Economic Reinvention

August 1, 2012

Economics is called “the dismal science” with good cause. While Wall Street officials tend to paint positive pictures of the stock market, they do have a vested interest in the eventual success of the market. Economists, on the other hand have no such motivation. If anything, they may tilt in the other direction as they try to grab readers with scary scenarios.

So the July 14, 2012 edition of The Economist magazine caught my attention with a “Briefing” article entitled “Points of Light”. The article points out that the recovery from the “Great Recession” of 2008 is taking a while to happen due to the nature of the imbalance that the recession corrected: unwinding the excessive debt both at the corporate and individual consumer level (also known as “deleveraging”). We consumers have to learn to live within our means, and the result is a slow recovery.

However, the main thrust of the article was how wonderfully adaptable our economy is. If there is demand out there, someone in U.S. industry is working on satisfying it. No need to wait for a centralized planning board (or politburo) to tell us what to produce. There are some notable changes to how the U.S. is doing business.

One significant trend is that our dependence on the American consumer is lessening, and our exports rose substantially, contributing 43% of our growth. The greatest area of growth is exports to Brazil and China. Another factor improving our exports is participation by small and medium sized companies. In the past most of our export trading was from our huge corporations. No longer. It seems that our businesses up and down the size spectrum have grasped that they are operating in and have to succeed in a global economy. They get it!

The U.S. continues to export services at a high clip. Engineering, scientific, financial, and consulting services are growing very well. The article points out that these services have nearly doubled from 2006 to 2010.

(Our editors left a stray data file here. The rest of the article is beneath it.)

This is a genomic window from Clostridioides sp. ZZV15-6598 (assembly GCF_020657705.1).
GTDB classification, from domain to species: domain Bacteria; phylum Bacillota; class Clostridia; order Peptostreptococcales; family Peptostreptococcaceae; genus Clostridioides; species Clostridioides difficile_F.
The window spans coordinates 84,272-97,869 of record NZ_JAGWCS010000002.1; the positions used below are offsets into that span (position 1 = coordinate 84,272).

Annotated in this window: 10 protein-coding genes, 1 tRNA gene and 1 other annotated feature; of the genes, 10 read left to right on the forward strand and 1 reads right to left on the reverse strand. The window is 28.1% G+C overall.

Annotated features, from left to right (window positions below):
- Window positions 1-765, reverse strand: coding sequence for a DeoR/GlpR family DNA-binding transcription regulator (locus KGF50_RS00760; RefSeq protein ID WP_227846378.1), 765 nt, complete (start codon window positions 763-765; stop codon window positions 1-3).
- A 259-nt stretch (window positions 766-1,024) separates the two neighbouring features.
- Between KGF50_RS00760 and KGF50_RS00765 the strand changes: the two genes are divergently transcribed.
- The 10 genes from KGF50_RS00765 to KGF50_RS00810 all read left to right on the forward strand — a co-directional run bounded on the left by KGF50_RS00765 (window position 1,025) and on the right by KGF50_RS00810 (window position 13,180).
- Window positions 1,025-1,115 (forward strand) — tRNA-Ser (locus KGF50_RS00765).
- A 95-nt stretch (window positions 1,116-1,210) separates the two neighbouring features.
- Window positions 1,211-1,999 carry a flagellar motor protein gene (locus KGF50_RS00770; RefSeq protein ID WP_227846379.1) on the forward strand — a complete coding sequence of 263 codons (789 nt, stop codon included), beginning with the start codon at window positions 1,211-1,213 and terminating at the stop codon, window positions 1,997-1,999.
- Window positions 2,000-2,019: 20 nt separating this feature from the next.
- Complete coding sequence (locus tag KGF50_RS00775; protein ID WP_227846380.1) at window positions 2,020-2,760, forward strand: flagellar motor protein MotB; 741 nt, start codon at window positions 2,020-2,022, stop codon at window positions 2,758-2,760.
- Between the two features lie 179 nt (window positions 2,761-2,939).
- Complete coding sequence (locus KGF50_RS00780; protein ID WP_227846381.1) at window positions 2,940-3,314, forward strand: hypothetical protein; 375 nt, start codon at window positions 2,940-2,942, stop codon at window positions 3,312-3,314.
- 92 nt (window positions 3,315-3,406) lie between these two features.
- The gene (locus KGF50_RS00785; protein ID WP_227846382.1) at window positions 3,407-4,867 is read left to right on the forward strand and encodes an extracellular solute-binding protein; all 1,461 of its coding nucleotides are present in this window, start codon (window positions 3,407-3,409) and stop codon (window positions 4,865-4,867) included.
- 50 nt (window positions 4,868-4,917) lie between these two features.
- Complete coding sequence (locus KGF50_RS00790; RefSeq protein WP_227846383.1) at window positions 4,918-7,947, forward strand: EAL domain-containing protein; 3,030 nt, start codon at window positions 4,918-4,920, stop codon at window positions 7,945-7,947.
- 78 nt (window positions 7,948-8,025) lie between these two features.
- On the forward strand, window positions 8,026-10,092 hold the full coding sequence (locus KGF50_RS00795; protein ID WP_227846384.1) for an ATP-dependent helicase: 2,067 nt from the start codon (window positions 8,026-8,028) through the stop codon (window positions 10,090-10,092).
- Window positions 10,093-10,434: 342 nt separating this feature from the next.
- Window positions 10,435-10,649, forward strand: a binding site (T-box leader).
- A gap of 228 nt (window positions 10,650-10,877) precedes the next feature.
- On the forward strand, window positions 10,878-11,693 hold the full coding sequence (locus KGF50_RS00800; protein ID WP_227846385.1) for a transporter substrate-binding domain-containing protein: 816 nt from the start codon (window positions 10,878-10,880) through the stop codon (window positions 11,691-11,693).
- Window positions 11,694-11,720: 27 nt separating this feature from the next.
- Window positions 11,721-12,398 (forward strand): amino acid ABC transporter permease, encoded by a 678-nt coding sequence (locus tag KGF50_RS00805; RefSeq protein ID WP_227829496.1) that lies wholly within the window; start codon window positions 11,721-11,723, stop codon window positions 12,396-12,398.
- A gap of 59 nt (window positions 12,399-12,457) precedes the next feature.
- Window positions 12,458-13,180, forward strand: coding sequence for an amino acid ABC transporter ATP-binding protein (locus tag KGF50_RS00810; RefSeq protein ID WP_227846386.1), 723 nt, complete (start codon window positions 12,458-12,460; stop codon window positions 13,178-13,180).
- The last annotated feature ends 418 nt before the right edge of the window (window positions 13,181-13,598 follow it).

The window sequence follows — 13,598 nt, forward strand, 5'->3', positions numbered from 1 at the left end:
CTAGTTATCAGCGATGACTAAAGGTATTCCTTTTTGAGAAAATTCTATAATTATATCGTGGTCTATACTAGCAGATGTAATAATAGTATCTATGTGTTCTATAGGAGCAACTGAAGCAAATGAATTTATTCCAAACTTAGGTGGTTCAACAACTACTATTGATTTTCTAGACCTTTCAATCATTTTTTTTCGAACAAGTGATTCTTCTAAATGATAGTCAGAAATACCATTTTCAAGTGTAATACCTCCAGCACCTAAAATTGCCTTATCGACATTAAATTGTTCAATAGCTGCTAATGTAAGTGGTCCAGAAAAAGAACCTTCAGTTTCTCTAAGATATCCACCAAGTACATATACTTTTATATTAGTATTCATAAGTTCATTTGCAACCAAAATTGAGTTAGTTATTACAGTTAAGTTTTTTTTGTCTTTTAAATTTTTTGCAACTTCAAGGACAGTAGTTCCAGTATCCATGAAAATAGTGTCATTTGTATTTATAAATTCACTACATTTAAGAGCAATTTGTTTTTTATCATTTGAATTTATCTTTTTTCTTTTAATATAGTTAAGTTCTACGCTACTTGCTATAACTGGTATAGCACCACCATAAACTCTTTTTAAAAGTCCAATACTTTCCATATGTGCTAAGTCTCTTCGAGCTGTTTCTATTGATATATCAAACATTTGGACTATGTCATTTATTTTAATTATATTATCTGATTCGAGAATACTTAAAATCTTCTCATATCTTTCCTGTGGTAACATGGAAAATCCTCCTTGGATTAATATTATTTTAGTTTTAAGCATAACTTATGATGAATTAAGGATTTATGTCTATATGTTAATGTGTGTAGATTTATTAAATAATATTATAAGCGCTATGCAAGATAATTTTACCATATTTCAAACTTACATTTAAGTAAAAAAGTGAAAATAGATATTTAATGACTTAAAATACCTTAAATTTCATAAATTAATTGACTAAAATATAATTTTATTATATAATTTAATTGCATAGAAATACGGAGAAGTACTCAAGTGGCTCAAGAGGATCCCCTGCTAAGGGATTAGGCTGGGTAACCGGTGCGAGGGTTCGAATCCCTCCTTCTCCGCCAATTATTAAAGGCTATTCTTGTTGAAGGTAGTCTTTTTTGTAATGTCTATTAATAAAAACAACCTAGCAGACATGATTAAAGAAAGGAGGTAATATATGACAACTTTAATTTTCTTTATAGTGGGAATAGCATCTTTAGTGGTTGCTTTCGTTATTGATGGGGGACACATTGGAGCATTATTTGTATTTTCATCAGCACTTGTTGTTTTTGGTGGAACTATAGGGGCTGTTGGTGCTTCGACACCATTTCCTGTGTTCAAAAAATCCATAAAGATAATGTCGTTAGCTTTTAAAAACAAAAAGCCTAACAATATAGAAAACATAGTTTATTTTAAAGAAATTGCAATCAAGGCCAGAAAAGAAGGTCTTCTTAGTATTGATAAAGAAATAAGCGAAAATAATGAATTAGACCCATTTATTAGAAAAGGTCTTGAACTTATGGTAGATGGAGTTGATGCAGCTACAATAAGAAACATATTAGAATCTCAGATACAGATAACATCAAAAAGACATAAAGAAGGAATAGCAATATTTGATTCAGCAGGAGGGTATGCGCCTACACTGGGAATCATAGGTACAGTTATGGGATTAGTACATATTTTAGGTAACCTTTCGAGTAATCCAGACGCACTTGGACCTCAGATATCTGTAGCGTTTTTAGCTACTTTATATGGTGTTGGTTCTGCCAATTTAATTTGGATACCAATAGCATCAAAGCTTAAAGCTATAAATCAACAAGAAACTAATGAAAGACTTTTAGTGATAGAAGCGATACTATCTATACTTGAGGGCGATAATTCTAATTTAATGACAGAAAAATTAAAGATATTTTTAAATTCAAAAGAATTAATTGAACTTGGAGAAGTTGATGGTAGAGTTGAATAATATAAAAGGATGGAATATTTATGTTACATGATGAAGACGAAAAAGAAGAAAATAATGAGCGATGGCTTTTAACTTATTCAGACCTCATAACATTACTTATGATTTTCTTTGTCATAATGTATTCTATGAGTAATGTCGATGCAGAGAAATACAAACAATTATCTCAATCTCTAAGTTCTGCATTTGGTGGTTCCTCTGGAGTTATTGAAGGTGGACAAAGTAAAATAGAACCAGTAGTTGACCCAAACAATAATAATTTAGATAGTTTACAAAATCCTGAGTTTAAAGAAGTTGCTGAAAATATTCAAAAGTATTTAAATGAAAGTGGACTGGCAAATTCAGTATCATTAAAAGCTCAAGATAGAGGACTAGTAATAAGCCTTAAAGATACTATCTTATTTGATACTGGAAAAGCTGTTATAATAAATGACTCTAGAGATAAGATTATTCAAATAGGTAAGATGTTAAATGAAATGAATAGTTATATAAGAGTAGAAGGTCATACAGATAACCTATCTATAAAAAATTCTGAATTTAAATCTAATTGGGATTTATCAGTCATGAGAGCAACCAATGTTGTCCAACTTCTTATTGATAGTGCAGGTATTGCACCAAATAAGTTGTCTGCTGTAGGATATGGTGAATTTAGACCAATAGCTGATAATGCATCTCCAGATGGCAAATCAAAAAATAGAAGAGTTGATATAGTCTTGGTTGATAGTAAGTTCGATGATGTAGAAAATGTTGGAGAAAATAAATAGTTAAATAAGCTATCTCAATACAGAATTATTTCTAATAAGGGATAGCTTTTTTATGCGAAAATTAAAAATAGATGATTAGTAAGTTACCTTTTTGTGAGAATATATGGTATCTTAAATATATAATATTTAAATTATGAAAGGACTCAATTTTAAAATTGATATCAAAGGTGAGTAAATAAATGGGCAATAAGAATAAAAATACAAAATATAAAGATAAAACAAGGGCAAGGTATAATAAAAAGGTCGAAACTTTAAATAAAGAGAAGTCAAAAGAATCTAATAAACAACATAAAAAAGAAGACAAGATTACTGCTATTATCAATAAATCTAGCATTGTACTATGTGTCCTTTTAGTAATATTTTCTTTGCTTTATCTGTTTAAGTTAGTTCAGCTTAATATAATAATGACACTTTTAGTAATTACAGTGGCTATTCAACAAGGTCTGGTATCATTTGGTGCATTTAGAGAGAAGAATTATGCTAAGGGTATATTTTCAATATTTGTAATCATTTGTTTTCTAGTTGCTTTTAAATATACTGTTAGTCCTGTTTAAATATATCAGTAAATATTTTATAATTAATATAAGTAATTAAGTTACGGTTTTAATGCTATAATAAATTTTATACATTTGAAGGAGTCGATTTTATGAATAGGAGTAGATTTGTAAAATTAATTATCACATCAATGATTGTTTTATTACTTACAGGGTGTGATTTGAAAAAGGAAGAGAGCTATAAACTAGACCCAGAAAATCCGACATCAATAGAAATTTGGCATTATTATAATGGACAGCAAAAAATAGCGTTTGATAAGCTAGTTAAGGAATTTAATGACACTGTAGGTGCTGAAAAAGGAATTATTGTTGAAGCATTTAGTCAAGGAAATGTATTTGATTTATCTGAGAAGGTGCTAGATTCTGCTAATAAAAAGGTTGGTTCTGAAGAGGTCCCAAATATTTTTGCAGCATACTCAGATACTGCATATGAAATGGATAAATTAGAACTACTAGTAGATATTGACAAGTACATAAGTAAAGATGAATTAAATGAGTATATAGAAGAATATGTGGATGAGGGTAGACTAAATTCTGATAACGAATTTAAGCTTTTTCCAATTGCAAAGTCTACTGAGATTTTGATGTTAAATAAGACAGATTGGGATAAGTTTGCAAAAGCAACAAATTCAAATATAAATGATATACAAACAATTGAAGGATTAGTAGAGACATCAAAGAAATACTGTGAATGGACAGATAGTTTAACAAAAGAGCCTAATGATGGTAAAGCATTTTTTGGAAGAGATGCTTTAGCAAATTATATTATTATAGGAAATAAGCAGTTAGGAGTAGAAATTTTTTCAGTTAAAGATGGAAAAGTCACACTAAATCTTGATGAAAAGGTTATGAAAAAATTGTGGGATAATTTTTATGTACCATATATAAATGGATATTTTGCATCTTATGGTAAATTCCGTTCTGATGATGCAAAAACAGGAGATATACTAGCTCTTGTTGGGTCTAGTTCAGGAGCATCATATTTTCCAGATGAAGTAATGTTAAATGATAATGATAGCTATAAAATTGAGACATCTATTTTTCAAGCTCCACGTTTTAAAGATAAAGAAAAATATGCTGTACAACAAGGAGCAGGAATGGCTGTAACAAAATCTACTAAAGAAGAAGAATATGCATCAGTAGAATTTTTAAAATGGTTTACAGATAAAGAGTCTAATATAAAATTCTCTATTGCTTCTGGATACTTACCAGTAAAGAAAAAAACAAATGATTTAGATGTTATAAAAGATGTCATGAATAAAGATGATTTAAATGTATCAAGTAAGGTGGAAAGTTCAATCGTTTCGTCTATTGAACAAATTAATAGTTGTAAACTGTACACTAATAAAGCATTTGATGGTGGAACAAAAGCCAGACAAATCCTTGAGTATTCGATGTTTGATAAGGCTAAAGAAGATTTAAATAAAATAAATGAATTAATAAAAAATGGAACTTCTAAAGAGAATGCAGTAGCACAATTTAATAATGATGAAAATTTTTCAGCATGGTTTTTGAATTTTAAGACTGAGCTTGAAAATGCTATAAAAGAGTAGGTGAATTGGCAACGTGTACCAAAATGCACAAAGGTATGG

Areas of rebound are housing and even selected manufacturing. Housing is rebounding simply because of pent up demand and enticingly low interest rates. U.S. manufacturing employment has been increasing over the last two years. Factors that help manufacturing employment are the convergence of Chinese and U.S. manufacturing wages and the weakening dollar, which helps our exports.

Another shift involves the U.S. being a net commodity producer and exporter. We were always good at farming. So exports of wheat, corn and soy beans are pretty normal; although the mid-west draught conditions will hurt exports in the short run. What is striking these days is how well we are doing at energy production. Our crude oil production is the greatest since 2003. New techniques for natural gas production are increasing supply to the point that excess supply is starting to put a damper on increasing production. Excitingly, these new techniques can be applied to oil production also. Bottom line: we are the world’s #3 oil producer and increasing. Our net import of oil has fallen and we are an exporter of refined oil products.

There are still some things to gripe about. Due to our outstanding productivity, all this adds up to an improvement in employment but not the huge increase needed to reduce our 8% unemployment. Maddeningly, due to deficiencies in our educational system, skills mismatches are such that some manufacturers have to import foreign engineers and scientists. Our improved ability to export makes us more vulnerable to problems in the markets to which we need to sell. So we become more concerned with the health of our trading partners.

All this improved trade just demonstrates again that perhaps our most valuable asset is the American entrepreneurial spirit. All we need is a government that produces an environment in which that spirit can find its wings and fly like crazy!


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